Speaking from London this week, Francie Molloy MP reiterated that Sinn Féin remains committed to the legacy mechanisms agreed to at Stormont House and are resolutely opposed to any suggestion of immunity to British state forces who tortured or murdered Irish citizens.
Francie Molloy was speaking after attending a seminar in London on Monday hosted by the Pat Finucane Centre (PFC) in conjunction with Amnesty International, the Committee on the Administration of Justice (CAJ), and Matrix Chambers.
The seminar presented further evidence that torture was carried out by British State forces in the Six Counties.
Speaking on Tuesday, Mr Molloy said: “It was appropriate that on the 26th June – the International Day in Support of Victims of Torture – we took the time to examine these unearthed documents which prove – without any question – that British State forces were engaged in torture in Ireland during the conflict.”
He continued, “The documents exhibited this evening provide harrowing contemporary accounts of waterboarding, sexual assault, and electric shock treatment. As someone from the Nationalist community who lived through the period of conflict this is not the first time I have heard such accounts of systemic brutality and cruelty at the hands of the British Army and RUC. We always knew that such accounts were not fabrications. We always knew that the scars and bruises were not self-inflicted. These documents show the world that we were right all along. I welcome the fact that this seminar was held in London where its revelations will hopefully reach a wide audience.”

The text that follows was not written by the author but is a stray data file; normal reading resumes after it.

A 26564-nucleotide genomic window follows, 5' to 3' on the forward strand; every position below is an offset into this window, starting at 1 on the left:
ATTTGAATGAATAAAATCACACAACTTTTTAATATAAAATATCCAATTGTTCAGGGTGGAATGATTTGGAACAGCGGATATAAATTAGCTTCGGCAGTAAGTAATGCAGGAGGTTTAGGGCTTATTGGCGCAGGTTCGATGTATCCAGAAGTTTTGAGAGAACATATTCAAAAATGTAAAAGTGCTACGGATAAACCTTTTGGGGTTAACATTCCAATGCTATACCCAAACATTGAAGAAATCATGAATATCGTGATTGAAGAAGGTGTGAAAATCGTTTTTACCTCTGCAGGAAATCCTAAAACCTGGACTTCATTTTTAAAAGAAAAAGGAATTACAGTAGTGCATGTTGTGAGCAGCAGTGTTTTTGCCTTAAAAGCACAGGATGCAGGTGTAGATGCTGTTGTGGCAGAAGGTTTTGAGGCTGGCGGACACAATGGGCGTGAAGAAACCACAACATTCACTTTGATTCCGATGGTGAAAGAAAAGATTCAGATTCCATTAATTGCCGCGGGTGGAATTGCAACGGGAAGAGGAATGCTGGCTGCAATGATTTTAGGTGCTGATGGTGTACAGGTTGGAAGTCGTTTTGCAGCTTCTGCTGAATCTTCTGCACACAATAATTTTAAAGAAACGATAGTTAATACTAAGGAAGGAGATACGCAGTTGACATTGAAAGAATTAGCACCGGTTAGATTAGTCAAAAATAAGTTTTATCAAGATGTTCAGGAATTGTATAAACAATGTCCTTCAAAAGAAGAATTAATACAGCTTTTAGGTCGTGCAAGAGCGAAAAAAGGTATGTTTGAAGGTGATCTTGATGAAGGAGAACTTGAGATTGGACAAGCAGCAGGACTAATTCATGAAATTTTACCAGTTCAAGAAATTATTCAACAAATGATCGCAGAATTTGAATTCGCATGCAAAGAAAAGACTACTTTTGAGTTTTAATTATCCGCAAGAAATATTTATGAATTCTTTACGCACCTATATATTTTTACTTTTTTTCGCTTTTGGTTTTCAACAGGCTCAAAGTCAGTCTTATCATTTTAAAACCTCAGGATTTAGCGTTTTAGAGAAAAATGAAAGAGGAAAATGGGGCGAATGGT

He thanked the Pat Finucane Centre for uncovering the accounts from inside the UK’s National Archives in Kew and in the O’Fiaich Library in Armagh – and for bringing them to wider public attention.
He concluded, “The evening’s discussion once again demonstrates the need for a holistic approach to the past. There can be no side deals on the legacy of the conflict. As a party, Sinn Féin remains committed to the legacy mechanisms agreed to at Stormont House and we are resolutely opposed to any suggestion of immunity to British state forces who tortured or murdered Irish citizens.”
Tory plans for EU citizens will harm north’s economy – Martina Anderson MEP
Sinn Féin MEP Martina Anderson has said Tory plans about the rights of EU citizens will harm the north’s economy.
Martina Anderson said: “Many parts of the economy in the north depend on workers from across the EU, particularly the agri-food, hospitality and health sectors. In fact a recent report found that 91 per cent of contract labour demand at peak times is fulfilled by EU nationals in the hospitality industry.”
She said that the registration process proposed by the Tories was emblematic of their “scattergun approach to Brexit” and said that such a process would only “restrict the free movement required for these workers and, as a result, have a negative impact on our economy. The principle of free movement is key and should apply to all EU nationals across the island of Ireland.”